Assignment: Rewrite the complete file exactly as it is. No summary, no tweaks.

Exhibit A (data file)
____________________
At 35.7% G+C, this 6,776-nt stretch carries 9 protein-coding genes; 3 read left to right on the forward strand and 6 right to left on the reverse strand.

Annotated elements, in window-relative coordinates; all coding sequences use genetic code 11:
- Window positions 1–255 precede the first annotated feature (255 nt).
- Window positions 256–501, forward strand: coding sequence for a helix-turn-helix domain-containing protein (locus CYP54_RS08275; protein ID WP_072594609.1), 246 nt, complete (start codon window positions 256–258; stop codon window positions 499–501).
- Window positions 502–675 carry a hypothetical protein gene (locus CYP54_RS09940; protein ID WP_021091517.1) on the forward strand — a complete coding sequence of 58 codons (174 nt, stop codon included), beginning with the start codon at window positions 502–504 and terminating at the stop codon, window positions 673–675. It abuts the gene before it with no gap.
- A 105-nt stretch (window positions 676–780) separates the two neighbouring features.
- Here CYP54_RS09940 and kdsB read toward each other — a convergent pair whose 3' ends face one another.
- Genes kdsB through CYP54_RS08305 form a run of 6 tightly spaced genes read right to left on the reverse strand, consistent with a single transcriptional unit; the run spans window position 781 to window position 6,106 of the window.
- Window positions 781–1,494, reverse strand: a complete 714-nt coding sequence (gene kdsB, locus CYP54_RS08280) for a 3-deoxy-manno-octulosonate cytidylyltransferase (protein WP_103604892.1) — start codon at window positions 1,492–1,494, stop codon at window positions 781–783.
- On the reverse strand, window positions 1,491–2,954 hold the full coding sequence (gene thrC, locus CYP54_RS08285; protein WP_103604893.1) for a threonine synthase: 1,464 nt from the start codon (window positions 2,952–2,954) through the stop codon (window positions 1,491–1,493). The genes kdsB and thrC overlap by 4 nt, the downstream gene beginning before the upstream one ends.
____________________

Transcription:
At 35.7% G+C, this 6,776-nt stretch carries 9 protein-coding genes; 3 read left to right on the forward strand and 6 right to left on the reverse strand.

Annotated elements, in window-relative coordinates; all coding sequences use genetic code 11:
- Window positions 1–255 precede the first annotated feature (255 nt).
- Window positions 256–501, forward strand: coding sequence for a helix-turn-helix domain-containing protein (locus CYP54_RS08275; protein ID WP_072594609.1), 246 nt, complete (start codon window positions 256–258; stop codon window positions 499–501).
- Window positions 502–675 carry a hypothetical protein gene (locus CYP54_RS09940; protein ID WP_021091517.1) on the forward strand — a complete coding sequence of 58 codons (174 nt, stop codon included), beginning with the start codon at window positions 502–504 and terminating at the stop codon, window positions 673–675. It abuts the gene before it with no gap.
- A 105-nt stretch (window positions 676–780) separates the two neighbouring features.
- Here CYP54_RS09940 and kdsB read toward each other — a convergent pair whose 3' ends face one another.
- Genes kdsB through CYP54_RS08305 form a run of 6 tightly spaced genes read right to left on the reverse strand, consistent with a single transcriptional unit; the run spans window position 781 to window position 6,106 of the window.
- Window positions 781–1,494, reverse strand: a complete 714-nt coding sequence (gene kdsB, locus CYP54_RS08280) for a 3-deoxy-manno-octulosonate cytidylyltransferase (protein WP_103604892.1) — start codon at window positions 1,492–1,494, stop codon at window positions 781–783.
- On the reverse strand, window positions 1,491–2,954 hold the full coding sequence (gene thrC, locus CYP54_RS08285; protein WP_103604893.1) for a threonine synthase: 1,464 nt from the start codon (window positions 2,952–2,954) through the stop codon (window positions 1,491–1,493). The genes kdsB and thrC overlap by 4 nt, the downstream gene beginning before the upstream one ends.